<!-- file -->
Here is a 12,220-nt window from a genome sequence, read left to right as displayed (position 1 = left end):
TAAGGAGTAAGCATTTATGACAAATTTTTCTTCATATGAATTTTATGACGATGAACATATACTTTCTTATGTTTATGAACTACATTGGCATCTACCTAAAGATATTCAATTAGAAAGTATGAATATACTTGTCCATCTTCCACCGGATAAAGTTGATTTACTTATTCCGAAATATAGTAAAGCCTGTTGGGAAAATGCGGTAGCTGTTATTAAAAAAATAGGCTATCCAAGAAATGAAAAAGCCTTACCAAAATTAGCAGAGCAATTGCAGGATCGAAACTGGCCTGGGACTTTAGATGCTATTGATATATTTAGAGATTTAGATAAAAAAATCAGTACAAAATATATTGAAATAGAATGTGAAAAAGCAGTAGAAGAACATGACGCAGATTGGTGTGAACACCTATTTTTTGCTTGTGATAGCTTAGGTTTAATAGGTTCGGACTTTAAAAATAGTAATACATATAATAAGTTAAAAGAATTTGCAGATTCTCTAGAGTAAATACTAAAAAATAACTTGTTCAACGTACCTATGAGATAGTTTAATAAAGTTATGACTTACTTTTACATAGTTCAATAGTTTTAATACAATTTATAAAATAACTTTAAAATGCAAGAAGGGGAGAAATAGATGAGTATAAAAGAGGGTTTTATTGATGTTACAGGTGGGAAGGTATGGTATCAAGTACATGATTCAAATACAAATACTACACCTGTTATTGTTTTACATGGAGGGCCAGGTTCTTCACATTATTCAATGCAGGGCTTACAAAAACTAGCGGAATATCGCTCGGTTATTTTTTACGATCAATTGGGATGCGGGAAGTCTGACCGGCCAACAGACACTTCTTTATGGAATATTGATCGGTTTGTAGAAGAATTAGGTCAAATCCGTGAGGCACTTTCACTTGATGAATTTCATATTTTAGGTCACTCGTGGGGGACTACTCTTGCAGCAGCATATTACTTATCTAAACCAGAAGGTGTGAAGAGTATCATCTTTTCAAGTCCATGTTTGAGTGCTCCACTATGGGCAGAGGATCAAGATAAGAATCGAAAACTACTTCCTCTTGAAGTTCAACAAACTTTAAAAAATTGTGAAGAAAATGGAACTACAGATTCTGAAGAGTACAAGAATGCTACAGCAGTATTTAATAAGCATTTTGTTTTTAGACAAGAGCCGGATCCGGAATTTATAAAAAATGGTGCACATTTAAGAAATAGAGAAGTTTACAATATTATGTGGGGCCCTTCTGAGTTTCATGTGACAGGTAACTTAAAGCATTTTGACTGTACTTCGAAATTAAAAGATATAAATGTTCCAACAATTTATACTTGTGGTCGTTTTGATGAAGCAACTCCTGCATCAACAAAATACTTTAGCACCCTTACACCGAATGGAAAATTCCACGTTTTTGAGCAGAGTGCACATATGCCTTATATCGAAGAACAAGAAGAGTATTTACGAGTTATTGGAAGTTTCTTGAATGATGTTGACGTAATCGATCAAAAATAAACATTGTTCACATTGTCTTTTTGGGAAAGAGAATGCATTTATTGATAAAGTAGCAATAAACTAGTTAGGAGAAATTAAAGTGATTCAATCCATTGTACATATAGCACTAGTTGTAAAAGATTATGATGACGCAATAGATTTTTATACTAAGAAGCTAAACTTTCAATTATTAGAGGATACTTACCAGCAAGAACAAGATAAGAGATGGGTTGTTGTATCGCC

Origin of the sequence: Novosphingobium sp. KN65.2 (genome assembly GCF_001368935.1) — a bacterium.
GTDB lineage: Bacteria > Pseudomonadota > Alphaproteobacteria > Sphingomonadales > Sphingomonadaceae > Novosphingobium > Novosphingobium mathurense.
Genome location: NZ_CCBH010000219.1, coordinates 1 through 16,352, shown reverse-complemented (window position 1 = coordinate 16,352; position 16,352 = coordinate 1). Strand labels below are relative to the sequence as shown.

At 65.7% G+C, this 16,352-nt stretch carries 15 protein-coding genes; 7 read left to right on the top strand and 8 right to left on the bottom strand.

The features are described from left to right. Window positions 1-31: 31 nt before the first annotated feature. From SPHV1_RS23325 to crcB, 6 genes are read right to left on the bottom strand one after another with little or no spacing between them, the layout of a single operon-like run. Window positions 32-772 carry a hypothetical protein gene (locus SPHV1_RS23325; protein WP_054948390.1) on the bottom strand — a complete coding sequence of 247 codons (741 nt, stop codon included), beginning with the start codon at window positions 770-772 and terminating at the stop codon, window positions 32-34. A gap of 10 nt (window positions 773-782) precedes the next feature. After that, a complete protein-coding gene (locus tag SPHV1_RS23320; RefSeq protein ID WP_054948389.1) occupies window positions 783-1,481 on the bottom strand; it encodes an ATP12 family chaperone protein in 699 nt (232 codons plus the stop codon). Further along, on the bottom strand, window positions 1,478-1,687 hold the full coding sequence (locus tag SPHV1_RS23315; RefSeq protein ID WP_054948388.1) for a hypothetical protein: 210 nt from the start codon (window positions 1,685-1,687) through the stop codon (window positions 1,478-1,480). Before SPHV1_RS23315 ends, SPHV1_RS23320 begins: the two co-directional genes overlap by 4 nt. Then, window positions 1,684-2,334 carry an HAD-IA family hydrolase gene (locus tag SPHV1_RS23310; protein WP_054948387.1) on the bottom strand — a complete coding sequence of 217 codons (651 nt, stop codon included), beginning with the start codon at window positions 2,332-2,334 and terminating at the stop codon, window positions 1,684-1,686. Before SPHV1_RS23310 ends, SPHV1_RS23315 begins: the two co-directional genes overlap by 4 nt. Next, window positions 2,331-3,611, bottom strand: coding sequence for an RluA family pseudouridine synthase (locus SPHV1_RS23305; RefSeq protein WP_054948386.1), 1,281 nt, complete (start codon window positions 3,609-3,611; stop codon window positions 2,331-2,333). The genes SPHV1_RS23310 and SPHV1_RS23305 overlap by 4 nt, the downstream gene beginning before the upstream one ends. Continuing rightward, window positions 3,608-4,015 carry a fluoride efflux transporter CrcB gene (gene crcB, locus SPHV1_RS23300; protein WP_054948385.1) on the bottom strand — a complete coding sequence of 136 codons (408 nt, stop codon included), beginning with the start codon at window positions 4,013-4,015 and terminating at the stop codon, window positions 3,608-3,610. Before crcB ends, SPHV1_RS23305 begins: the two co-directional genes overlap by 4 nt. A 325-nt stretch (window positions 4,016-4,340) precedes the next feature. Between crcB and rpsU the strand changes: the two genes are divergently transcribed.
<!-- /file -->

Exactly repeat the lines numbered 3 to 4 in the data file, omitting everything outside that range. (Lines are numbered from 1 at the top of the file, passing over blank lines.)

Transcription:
Origin of the sequence: Novosphingobium sp. KN65.2 (genome assembly GCF_001368935.1) — a bacterium.
GTDB lineage: Bacteria > Pseudomonadota > Alphaproteobacteria > Sphingomonadales > Sphingomonadaceae > Novosphingobium > Novosphingobium mathurense.